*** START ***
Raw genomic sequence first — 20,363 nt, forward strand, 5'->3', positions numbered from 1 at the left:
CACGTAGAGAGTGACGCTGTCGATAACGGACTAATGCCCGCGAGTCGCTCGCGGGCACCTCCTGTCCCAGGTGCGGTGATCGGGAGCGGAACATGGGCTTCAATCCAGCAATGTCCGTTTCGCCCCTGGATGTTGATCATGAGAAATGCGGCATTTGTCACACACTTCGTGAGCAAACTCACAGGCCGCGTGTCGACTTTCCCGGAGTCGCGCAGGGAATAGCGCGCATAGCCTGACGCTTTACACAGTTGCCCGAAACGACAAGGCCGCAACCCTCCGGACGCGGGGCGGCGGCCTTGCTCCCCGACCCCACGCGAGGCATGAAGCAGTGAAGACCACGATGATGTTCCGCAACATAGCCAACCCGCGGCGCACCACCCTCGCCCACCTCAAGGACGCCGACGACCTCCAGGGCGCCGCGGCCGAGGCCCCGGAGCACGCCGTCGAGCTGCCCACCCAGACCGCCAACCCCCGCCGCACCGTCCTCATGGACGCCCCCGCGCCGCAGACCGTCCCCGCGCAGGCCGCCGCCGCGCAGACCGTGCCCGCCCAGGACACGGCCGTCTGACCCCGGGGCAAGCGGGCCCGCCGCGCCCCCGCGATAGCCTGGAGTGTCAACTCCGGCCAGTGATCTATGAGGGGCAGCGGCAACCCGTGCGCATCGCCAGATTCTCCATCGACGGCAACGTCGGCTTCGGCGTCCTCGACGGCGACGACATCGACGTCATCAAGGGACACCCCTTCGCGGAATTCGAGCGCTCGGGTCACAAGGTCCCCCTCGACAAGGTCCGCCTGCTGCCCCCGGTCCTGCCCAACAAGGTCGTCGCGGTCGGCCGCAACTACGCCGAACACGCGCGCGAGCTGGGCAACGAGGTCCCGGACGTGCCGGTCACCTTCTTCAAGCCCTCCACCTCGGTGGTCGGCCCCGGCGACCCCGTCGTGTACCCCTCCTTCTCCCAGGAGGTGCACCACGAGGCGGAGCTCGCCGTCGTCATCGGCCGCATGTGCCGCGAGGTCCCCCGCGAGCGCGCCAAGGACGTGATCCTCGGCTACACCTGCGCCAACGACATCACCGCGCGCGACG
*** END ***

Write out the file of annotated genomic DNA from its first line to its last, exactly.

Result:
Raw genomic sequence first — 20,363 nt, forward strand, 5'->3', positions numbered from 1 at the left:
CACGTAGAGAGTGACGCTGTCGATAACGGACTAATGCCCGCGAGTCGCTCGCGGGCACCTCCTGTCCCAGGTGCGGTGATCGGGAGCGGAACATGGGCTTCAATCCAGCAATGTCCGTTTCGCCCCTGGATGTTGATCATGAGAAATGCGGCATTTGTCACACACTTCGTGAGCAAACTCACAGGCCGCGTGTCGACTTTCCCGGAGTCGCGCAGGGAATAGCGCGCATAGCCTGACGCTTTACACAGTTGCCCGAAACGACAAGGCCGCAACCCTCCGGACGCGGGGCGGCGGCCTTGCTCCCCGACCCCACGCGAGGCATGAAGCAGTGAAGACCACGATGATGTTCCGCAACATAGCCAACCCGCGGCGCACCACCCTCGCCCACCTCAAGGACGCCGACGACCTCCAGGGCGCCGCGGCCGAGGCCCCGGAGCACGCCGTCGAGCTGCCCACCCAGACCGCCAACCCCCGCCGCACCGTCCTCATGGACGCCCCCGCGCCGCAGACCGTCCCCGCGCAGGCCGCCGCCGCGCAGACCGTGCCCGCCCAGGACACGGCCGTCTGACCCCGGGGCAAGCGGGCCCGCCGCGCCCCCGCGATAGCCTGGAGTGTCAACTCCGGCCAGTGATCTATGAGGGGCAGCGGCAACCCGTGCGCATCGCCAGATTCTCCATCGACGGCAACGTCGGCTTCGGCGTCCTCGACGGCGACGACATCGACGTCATCAAGGGACACCCCTTCGCGGAATTCGAGCGCTCGGGTCACAAGGTCCCCCTCGACAAGGTCCGCCTGCTGCCCCCGGTCCTGCCCAACAAGGTCGTCGCGGTCGGCCGCAACTACGCCGAACACGCGCGCGAGCTGGGCAACGAGGTCCCGGACGTGCCGGTCACCTTCTTCAAGCCCTCCACCTCGGTGGTCGGCCCCGGCGACCCCGTCGTGTACCCCTCCTTCTCCCAGGAGGTGCACCACGAGGCGGAGCTCGCCGTCGTCATCGGCCGCATGTGCCGCGAGGTCCCCCGCGAGCGCGCCAAGGACGTGATCCTCGGCTACACCTGCGCCAACGACATCACCGCGCGCGACG